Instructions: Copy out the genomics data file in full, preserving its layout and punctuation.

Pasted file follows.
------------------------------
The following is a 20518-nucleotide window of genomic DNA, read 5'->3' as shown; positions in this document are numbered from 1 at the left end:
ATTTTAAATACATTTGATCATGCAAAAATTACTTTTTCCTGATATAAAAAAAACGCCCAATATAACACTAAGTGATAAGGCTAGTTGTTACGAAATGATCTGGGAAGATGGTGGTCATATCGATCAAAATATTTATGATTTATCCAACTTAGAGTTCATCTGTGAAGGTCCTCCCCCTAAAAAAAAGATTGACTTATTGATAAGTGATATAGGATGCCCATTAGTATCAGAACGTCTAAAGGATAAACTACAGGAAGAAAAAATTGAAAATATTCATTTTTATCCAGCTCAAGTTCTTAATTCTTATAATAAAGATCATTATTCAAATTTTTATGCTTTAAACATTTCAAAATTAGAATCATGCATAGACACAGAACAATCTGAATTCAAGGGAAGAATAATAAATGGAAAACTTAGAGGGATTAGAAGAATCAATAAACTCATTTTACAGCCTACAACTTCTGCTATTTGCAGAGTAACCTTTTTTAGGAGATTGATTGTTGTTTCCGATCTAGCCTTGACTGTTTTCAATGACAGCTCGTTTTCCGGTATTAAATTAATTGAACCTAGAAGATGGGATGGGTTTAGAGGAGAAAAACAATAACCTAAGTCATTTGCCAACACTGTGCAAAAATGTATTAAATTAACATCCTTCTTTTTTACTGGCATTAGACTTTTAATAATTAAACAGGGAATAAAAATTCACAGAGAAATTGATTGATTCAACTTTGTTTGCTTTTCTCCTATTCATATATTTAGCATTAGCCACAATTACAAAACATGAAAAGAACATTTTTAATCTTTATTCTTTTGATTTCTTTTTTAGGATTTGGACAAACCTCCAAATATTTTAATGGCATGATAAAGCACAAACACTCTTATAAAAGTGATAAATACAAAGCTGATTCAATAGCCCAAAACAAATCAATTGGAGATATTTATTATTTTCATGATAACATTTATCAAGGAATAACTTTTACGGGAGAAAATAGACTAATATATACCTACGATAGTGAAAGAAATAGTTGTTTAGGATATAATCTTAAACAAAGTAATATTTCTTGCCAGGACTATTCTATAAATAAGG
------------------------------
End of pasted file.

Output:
The following is a 20518-nucleotide window of genomic DNA, read 5'->3' as shown; positions in this document are numbered from 1 at the left end:
ATTTTAAATACATTTGATCATGCAAAAATTACTTTTTCCTGATATAAAAAAAACGCCCAATATAACACTAAGTGATAAGGCTAGTTGTTACGAAATGATCTGGGAAGATGGTGGTCATATCGATCAAAATATTTATGATTTATCCAACTTAGAGTTCATCTGTGAAGGTCCTCCCCCTAAAAAAAAGATTGACTTATTGATAAGTGATATAGGATGCCCATTAGTATCAGAACGTCTAAAGGATAAACTACAGGAAGAAAAAATTGAAAATATTCATTTTTATCCAGCTCAAGTTCTTAATTCTTATAATAAAGATCATTATTCAAATTTTTATGCTTTAAACATTTCAAAATTAGAATCATGCATAGACACAGAACAATCTGAATTCAAGGGAAGAATAATAAATGGAAAACTTAGAGGGATTAGAAGAATCAATAAACTCATTTTACAGCCTACAACTTCTGCTATTTGCAGAGTAACCTTTTTTAGGAGATTGATTGTTGTTTCCGATCTAGCCTTGACTGTTTTCAATGACAGCTCGTTTTCCGGTATTAAATTAATTGAACCTAGAAGATGGGATGGGTTTAGAGGAGAAAAACAATAACCTAAGTCATTTGCCAACACTGTGCAAAAATGTATTAAATTAACATCCTTCTTTTTTACTGGCATTAGACTTTTAATAATTAAACAGGGAATAAAAATTCACAGAGAAATTGATTGATTCAACTTTGTTTGCTTTTCTCCTATTCATATATTTAGCATTAGCCACAATTACAAAACATGAAAAGAACATTTTTAATCTTTATTCTTTTGATTTCTTTTTTAGGATTTGGACAAACCTCCAAATATTTTAATGGCATGATAAAGCACAAACACTCTTATAAAAGTGATAAATACAAAGCTGATTCAATAGCCCAAAACAAATCAATTGGAGATATTTATTATTTTCATGATAACATTTATCAAGGAATAACTTTTACGGGAGAAAATAGACTAATATATACCTACGATAGTGAAAGAAATAGTTGTTTAGGATATAATCTTAAACAAAGTAATATTTCTTGCCAGGACTATTCTATAAATAAGG